Artist Statement: Behind the beautiful flora of the Latin American tropics lies a history of cuts and sharp edges.
The saying “a machete se abre camino” (the machete carves a path) implies struggle for liberation and change. The machete sows the person who uses it back into the soil and becomes an extension of their arm, allowing them to be nurtured by Her. However, the machete is not only an agricultural tool but a weapon and symbol of revolution in Latin America and the Caribbean.
From the “negros macheteros” that escaped their plantations in sixteenth century Caribbean, to the indigenous insurrections throughout Latin America, to the modern day “Macheteros,” (Boricua Popular Army) to the sugar cane and banana plantation workers who rebelled against labor oppression of companies like United Fruit Company. The machete has symbolically and literally led the resistance for a people who feel connected to their land and fight for their rights against imperialism and environmental degradation.
Today in the United States, the vision of the future for the immigrant families who escaped this oppression is uncertain. Dolores Huerta and Cesar Chavez, US-born Latin American labor leaders, co-founded the United Farm Workers (UFW), and used non-violent methods to organize and fight for the rights of migrant farm workers. They have planted the seeds of revolution, urging future generations to seek dignified life and work, and to remain connected with the land. This piece is for them.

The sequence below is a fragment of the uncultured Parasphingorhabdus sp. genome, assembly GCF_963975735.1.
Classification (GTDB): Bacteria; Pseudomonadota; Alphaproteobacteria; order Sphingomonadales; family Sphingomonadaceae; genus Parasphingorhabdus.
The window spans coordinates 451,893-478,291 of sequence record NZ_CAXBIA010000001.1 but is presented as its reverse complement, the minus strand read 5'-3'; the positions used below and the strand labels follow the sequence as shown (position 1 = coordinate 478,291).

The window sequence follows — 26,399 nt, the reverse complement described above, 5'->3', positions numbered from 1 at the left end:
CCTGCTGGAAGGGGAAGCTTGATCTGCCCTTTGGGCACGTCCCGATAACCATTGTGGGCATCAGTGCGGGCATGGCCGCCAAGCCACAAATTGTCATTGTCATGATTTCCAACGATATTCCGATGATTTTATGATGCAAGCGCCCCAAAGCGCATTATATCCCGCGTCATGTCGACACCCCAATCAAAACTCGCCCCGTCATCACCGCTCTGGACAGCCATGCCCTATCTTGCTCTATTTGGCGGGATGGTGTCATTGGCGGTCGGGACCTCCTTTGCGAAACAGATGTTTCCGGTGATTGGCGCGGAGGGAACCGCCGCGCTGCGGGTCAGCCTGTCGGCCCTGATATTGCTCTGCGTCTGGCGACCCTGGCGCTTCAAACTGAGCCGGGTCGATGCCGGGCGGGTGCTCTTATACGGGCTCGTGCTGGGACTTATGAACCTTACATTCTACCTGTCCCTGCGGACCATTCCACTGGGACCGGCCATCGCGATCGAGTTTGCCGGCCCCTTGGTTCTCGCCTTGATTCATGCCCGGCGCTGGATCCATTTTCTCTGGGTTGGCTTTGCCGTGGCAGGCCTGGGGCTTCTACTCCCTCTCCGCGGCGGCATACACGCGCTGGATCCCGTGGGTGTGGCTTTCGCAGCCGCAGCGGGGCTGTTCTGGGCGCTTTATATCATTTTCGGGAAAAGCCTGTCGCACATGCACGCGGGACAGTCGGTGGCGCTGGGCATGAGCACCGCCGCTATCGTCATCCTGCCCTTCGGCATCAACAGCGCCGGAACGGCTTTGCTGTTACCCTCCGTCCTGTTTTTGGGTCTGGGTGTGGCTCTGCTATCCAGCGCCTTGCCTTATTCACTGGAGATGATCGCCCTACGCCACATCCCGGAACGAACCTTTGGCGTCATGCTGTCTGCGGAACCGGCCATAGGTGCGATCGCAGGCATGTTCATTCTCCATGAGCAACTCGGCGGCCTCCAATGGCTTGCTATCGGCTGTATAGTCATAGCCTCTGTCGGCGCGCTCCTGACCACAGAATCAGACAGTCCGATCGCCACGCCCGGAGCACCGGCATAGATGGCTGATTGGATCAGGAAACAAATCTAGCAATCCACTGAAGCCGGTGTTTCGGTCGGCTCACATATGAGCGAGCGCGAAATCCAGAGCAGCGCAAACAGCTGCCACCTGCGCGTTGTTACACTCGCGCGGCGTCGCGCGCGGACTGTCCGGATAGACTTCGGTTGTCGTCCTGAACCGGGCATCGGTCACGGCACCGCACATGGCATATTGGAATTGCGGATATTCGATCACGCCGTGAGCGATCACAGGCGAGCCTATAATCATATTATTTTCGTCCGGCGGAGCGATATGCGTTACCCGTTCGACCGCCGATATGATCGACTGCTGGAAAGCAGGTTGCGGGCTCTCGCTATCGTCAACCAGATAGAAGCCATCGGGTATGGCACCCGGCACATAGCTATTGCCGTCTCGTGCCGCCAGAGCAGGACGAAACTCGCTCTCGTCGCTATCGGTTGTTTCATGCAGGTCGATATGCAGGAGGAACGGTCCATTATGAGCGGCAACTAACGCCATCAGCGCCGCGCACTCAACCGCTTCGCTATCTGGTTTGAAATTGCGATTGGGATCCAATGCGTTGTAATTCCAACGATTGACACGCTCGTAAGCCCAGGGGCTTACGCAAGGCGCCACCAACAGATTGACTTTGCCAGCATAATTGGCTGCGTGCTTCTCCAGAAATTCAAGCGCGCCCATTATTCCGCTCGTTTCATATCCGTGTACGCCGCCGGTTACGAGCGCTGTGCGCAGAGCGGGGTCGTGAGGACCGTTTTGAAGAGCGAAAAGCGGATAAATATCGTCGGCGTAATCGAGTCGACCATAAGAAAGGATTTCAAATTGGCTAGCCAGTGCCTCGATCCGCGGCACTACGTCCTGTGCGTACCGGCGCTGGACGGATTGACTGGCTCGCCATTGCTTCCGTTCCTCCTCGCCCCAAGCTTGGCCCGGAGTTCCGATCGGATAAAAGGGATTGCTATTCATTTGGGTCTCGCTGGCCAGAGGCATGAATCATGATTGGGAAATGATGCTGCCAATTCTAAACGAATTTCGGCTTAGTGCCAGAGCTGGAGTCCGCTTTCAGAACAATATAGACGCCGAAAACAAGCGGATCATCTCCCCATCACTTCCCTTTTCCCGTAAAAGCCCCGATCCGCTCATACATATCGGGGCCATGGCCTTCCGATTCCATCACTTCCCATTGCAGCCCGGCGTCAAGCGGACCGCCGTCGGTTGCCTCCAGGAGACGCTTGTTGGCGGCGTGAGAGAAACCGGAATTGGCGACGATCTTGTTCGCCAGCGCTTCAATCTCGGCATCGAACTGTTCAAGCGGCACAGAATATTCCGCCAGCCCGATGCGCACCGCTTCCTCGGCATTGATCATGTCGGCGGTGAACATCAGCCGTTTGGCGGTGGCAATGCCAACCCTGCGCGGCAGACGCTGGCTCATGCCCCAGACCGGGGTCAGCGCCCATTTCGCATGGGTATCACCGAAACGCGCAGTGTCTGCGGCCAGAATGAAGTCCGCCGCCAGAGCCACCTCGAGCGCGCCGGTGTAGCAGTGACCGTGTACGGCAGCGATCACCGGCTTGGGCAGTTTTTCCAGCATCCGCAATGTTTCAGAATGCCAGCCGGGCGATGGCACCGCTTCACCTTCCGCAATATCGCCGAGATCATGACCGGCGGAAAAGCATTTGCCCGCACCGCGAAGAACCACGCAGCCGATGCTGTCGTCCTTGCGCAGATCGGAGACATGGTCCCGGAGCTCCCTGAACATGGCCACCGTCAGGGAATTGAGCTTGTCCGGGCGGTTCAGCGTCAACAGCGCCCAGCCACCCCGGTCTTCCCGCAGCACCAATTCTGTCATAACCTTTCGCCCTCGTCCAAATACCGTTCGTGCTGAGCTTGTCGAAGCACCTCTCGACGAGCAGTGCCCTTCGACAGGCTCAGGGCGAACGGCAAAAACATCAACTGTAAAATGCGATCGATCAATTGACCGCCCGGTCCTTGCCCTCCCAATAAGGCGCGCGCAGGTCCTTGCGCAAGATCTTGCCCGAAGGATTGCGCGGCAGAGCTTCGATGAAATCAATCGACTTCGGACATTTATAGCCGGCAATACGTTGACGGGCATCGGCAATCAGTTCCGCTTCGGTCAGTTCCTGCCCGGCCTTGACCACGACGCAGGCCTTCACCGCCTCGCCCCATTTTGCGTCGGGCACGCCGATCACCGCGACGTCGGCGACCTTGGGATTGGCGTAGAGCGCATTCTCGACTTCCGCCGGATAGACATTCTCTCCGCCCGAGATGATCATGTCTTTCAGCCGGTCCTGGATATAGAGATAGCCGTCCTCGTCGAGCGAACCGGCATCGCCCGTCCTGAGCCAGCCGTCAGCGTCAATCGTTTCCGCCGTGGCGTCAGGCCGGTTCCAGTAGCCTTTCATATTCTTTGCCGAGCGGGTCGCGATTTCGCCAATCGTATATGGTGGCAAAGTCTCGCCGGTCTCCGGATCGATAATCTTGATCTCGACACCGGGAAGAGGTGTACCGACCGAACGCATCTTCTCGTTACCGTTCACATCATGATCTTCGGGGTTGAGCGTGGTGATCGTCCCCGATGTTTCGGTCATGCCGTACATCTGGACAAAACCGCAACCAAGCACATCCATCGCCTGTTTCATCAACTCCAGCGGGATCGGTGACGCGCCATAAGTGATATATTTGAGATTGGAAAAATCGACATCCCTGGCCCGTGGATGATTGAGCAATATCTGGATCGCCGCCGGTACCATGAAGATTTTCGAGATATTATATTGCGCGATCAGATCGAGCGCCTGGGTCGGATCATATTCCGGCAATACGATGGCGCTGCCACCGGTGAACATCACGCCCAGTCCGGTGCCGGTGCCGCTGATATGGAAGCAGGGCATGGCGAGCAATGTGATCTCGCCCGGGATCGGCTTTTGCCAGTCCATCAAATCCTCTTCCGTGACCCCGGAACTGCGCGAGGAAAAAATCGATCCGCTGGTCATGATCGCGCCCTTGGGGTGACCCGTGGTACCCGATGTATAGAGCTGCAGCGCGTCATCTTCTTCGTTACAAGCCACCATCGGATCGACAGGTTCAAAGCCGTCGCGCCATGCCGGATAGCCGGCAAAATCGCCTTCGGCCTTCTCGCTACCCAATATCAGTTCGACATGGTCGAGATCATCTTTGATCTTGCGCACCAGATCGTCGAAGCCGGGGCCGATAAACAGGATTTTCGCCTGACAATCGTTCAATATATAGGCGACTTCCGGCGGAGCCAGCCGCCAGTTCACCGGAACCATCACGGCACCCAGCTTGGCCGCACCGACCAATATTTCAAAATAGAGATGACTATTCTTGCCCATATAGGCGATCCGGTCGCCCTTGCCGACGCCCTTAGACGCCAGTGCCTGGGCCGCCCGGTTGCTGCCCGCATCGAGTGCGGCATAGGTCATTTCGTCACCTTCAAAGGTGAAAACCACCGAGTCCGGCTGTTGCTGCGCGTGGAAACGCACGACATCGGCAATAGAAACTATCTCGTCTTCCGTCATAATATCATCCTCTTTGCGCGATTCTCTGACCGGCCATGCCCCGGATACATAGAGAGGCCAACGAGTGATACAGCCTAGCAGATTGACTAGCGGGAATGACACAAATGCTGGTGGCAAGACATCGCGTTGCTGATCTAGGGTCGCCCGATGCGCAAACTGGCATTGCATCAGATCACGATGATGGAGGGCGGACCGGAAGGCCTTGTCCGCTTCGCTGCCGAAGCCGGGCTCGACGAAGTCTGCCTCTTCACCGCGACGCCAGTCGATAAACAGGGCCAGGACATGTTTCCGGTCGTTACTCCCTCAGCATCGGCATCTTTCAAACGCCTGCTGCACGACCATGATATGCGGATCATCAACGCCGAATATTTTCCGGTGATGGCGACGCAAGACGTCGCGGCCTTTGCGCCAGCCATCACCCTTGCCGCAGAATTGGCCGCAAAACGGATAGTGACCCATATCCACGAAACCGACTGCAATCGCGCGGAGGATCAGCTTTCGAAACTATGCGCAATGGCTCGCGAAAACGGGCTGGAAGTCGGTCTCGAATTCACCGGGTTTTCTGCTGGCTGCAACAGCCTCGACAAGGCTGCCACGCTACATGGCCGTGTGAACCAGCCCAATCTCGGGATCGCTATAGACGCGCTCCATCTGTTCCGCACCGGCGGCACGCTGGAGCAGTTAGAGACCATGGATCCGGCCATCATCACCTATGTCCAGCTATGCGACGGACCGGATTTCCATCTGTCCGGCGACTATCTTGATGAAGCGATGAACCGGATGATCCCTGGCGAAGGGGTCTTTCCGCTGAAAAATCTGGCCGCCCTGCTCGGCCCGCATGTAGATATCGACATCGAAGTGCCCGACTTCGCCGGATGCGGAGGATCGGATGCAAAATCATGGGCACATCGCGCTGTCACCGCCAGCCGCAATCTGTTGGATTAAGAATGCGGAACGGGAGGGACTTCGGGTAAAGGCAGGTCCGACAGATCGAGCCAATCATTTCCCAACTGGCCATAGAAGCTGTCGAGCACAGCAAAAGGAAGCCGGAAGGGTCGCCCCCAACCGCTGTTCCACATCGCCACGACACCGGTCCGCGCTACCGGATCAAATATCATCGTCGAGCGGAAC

*Pictured on the Machete: Nina Gualinga, young woman indigenous leader from the Kichwa community of Sarayaku in the Ecuadorian Amazon
Revolutionary: A Pop-Up Street Art Exhibition is a six-week exhibit of 13 contemporary Philly-based artists installed at 13 locations across Philadelphia’s Historic District. Exploring the spirit of revolution, the artists chosen for #RevolutionaryArt are looking at the world around us with a critical eye and creating works of art that challenge the political and social status quo. Commissioned by Visit Philly and curated by StreetsDept.com’s Conrad Benner, more on the exhibition – including a map of all the installations – can be found here!